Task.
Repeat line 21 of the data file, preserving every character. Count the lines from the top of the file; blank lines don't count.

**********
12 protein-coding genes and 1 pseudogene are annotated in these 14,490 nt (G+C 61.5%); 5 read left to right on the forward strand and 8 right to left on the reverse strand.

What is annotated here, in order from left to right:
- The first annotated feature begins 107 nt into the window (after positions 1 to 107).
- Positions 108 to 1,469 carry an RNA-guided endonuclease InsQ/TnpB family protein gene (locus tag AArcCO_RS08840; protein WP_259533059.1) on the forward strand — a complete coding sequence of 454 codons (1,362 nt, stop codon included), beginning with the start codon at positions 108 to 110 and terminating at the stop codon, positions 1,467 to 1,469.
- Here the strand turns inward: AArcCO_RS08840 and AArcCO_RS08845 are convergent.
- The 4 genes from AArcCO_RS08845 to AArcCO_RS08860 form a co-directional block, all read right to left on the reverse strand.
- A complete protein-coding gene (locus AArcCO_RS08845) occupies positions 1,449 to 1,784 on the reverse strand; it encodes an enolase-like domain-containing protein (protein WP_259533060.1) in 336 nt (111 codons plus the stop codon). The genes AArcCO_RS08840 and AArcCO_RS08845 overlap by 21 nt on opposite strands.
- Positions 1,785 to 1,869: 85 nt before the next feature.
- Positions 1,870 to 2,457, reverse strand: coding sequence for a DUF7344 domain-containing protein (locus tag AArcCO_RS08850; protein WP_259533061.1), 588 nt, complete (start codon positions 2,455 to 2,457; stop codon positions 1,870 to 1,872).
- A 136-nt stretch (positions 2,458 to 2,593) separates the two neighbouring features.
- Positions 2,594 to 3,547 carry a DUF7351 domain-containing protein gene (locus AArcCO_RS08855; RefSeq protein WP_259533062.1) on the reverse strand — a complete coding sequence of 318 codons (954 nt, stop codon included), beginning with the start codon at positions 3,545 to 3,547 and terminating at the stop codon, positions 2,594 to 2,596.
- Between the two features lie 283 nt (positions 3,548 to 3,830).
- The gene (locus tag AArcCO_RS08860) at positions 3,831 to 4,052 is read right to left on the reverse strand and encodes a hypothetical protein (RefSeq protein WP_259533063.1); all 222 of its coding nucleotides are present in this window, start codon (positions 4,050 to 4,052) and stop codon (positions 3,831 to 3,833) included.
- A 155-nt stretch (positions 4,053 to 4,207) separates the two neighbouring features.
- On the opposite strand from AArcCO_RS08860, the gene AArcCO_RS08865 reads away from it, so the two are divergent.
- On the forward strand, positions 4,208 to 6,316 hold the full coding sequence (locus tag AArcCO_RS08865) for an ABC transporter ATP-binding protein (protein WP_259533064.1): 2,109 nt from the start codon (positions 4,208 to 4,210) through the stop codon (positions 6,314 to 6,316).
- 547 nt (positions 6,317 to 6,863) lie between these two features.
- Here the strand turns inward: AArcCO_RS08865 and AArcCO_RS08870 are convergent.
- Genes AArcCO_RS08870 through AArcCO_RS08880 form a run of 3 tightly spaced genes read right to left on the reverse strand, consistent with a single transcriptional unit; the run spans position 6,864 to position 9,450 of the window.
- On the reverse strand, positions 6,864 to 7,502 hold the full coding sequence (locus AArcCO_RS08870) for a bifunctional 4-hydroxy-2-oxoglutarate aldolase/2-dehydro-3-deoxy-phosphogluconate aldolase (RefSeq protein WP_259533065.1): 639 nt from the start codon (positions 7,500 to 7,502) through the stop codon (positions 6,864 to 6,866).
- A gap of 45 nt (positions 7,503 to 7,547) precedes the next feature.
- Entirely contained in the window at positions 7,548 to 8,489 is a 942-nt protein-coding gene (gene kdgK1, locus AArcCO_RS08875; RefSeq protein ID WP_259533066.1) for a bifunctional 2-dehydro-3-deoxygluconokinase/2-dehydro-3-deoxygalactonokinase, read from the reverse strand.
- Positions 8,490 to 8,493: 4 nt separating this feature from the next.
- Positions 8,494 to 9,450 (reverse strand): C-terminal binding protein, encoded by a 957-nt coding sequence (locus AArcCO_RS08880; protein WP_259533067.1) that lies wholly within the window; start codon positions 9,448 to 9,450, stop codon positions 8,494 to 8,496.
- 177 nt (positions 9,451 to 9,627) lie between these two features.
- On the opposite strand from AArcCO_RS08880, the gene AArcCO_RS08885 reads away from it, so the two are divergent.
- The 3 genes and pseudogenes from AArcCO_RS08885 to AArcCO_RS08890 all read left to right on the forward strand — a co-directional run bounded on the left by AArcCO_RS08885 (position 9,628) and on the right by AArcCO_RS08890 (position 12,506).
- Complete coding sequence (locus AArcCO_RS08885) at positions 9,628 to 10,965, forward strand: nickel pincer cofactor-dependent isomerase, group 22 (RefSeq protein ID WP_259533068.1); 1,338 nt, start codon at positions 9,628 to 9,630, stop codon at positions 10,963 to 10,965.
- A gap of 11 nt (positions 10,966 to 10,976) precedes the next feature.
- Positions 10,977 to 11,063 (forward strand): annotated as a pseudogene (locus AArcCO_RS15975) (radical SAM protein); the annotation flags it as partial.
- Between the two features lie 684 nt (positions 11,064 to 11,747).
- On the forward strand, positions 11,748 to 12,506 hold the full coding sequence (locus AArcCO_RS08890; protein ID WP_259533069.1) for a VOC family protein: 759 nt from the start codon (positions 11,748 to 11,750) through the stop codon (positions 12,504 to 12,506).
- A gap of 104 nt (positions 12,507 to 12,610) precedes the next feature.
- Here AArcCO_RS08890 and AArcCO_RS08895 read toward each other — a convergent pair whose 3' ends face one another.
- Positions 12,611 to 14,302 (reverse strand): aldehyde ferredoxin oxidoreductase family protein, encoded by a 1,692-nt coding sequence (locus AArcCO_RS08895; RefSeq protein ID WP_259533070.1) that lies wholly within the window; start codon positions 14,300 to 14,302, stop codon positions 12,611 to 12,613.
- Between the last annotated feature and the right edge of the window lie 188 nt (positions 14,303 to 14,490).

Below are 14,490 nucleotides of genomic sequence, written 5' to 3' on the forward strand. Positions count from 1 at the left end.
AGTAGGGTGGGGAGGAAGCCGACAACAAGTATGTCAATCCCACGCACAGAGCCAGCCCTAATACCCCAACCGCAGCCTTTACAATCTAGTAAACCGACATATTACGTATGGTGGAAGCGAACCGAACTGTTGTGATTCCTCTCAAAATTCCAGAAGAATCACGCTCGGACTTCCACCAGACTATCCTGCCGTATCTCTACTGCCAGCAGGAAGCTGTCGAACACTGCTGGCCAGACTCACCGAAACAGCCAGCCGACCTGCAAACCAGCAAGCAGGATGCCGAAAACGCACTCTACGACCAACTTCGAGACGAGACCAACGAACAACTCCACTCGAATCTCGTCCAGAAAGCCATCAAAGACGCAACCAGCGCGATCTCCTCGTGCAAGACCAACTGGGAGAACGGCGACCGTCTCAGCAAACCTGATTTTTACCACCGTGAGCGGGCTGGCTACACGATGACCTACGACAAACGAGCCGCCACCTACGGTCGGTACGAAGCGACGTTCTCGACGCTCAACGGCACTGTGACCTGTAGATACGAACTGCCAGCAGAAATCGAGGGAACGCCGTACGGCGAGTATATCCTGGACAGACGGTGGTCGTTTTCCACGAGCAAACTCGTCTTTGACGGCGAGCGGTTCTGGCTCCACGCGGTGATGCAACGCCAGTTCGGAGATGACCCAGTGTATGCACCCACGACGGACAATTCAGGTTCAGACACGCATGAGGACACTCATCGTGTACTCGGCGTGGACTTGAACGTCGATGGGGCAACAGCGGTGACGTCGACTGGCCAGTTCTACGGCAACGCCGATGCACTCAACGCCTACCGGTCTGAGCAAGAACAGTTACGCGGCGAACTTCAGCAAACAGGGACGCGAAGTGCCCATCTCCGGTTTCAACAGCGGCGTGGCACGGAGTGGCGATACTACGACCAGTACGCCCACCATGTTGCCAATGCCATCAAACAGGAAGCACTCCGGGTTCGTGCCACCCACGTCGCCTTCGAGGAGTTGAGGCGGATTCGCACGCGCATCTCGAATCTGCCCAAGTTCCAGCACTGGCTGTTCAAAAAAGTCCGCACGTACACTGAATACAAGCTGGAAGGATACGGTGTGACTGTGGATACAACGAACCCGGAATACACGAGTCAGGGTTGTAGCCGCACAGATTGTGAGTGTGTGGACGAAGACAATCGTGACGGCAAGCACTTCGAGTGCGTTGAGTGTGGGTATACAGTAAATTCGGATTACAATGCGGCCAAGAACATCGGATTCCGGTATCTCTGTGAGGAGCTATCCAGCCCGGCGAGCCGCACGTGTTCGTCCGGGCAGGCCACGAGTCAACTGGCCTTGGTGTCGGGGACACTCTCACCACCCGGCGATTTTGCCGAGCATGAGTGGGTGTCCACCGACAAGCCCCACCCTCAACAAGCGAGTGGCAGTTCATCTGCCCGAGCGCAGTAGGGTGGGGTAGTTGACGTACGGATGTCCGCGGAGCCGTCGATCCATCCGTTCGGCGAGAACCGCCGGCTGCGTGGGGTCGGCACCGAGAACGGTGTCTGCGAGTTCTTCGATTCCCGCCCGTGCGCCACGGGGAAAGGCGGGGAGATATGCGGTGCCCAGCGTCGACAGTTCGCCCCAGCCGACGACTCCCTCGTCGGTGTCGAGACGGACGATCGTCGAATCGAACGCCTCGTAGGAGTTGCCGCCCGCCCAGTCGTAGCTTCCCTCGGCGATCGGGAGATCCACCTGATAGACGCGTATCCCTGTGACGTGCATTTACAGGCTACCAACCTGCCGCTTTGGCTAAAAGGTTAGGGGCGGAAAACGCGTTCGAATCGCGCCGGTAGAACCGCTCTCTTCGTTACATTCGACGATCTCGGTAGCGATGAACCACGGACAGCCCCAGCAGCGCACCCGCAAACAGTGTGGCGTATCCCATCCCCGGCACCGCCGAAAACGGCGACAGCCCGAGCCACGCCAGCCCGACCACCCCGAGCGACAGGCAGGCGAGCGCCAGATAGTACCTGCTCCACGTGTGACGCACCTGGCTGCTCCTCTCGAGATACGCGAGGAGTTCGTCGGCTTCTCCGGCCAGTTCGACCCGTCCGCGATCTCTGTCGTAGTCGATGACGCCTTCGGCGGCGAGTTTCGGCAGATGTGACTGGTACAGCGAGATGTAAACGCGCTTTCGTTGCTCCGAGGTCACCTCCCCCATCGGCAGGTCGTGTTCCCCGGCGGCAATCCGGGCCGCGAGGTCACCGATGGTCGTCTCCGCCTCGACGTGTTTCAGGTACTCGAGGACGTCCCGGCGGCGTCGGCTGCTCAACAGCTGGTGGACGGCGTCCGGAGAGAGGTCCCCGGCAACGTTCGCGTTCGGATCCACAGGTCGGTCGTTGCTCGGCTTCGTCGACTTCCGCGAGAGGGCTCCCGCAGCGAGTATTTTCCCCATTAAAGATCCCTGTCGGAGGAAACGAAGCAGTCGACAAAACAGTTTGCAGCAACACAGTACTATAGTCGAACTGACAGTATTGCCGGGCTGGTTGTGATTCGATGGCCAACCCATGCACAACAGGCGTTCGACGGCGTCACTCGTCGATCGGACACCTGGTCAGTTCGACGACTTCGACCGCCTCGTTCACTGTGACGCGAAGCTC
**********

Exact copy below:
- A gap of 45 nt (positions 7,503 to 7,547) precedes the next feature.